Border Super Delegation Being Formed to Influence Washington

Discussions are underway to have a large delegation of elected officials, business and economic development leaders from San Diego to Brownsville and Tijuana to Matamoros visit Washington, D.C., and Mexico City on an annual basis.

Supporters of the initiative believe such a delegation would present a unified voice with a strong message about the issues that really matter along the U.S.-Mexico border region. They say U.S. Rep. Beto O’Rouke of El Paso put it best when he recently said: “When we fail to define the border to the rest of the world, to the folks in Washington, D.C., or Mexico City, we allow them to define the border for us.”

Informal discussions about a united border delegation making annual trips to the capitols of the U.S. and Mexico took place early last month when a handful of Rio Grande Valley leaders visited San Diego. On the trip were U.S. Rep. Filemon Vela, Keith Patridge, president and CEO of McAllen Economic Development Corporation, Carlos Margo, executive officer of the North American Advanced Manufacturing Research and Education Initiative, and Mike Gonzalez, executive director of United Brownsville.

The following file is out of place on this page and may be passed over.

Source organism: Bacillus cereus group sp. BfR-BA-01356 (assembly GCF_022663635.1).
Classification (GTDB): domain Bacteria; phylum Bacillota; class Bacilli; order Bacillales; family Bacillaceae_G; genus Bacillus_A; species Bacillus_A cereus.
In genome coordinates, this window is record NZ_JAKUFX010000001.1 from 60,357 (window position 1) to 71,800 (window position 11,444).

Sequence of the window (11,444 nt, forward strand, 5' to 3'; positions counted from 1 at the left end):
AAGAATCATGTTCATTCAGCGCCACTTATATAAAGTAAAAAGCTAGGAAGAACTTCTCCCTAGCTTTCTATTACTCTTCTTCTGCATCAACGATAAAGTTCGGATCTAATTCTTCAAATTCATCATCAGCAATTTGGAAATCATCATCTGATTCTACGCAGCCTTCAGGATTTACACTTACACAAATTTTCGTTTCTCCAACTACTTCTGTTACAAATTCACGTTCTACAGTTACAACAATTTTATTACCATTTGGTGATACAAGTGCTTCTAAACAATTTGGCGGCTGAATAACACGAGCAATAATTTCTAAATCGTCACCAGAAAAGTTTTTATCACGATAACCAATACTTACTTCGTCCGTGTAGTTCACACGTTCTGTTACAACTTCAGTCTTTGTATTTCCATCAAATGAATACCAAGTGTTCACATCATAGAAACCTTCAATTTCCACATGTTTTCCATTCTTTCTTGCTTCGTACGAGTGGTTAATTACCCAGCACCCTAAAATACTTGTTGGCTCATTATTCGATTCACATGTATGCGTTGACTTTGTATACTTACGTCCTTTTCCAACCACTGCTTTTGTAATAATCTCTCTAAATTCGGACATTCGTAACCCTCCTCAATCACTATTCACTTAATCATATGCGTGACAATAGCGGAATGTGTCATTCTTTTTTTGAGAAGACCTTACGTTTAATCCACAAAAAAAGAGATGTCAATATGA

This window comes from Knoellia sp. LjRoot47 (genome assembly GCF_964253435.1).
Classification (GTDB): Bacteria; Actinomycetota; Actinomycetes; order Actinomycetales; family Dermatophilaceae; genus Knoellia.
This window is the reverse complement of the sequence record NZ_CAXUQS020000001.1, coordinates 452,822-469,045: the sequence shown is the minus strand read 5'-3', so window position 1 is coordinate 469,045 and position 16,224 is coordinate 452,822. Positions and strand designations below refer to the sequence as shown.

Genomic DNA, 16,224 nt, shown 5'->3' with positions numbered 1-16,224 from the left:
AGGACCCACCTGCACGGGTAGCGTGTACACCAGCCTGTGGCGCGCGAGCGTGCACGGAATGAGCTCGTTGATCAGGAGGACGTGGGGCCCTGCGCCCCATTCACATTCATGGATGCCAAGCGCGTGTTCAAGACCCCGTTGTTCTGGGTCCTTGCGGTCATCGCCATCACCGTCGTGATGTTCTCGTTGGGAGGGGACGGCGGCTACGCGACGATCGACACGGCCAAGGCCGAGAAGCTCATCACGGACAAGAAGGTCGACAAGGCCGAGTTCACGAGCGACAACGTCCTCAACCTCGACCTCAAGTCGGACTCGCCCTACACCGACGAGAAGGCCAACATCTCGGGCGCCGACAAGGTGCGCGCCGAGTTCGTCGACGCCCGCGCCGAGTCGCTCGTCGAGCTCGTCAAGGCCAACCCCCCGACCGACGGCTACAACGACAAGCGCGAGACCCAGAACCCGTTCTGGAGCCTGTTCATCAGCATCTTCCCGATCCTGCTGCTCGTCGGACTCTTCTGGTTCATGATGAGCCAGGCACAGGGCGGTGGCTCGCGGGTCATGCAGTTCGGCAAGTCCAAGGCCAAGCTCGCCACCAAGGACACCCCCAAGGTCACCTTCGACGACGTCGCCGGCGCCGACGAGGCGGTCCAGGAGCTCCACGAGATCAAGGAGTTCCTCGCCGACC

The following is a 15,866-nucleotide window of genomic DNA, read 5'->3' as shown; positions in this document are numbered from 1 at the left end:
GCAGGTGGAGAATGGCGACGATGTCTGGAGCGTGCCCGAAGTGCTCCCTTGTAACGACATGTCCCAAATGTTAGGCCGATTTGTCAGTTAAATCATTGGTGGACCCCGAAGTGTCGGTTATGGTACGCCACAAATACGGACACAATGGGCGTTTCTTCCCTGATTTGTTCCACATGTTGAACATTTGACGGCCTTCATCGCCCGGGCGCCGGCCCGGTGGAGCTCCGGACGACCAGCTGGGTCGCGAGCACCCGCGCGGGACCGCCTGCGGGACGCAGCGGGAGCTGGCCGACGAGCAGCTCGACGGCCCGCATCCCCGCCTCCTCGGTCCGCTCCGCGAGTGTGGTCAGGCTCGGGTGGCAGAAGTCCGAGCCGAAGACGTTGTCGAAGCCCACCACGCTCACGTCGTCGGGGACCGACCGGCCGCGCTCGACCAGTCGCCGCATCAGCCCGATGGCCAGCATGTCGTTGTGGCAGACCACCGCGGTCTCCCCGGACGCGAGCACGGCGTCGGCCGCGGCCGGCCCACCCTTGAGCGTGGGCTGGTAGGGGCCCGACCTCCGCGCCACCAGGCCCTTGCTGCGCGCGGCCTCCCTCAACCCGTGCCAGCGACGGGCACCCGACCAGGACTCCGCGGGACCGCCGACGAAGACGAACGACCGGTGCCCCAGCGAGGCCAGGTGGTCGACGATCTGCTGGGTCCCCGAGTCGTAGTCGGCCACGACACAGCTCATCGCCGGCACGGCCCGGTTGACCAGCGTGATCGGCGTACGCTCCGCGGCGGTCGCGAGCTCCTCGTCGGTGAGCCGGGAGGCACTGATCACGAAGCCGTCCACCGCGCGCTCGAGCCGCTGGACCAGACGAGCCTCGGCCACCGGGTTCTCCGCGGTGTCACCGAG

Gonzalez participated in further discussions in Washington, D.C., on Wednesday, after he spoke on a panel discussion at the Wilson Center. The panel focused on a new report titled ‘Competitive Border Communities: Mapping and Developing U.S.-Mexico Transborder Industries.’ It was authored jointly by the Mexico Institute and North American Research Partnership.

Support from San Diego Regional Chamber of Commerce


“We have been doing this for ten years. We brought 150 of our members and government leaders to D.C. to advocate for us, for a wide range of issues, from healthcare, military and defense, workforce development, energy and water, housing, transportation, and cross-border trade. It is really impressive. Each year when we come to D.C. and Mexico City our delegation keeps growing. One hundred and fifty this year. That is 20 more than we had last year,” Avila said, during the panel discussion.

The San Diego Regional Chamber of Commerce, Avila pointed out, has 2,500 members and includes 40 smaller local chambers. It represents companies of all sizes, from those with just two employees all the way up to Fortune 500 entities. Among its members are companies based in Mexico.

Full Story at Rio Grande Guardian

 

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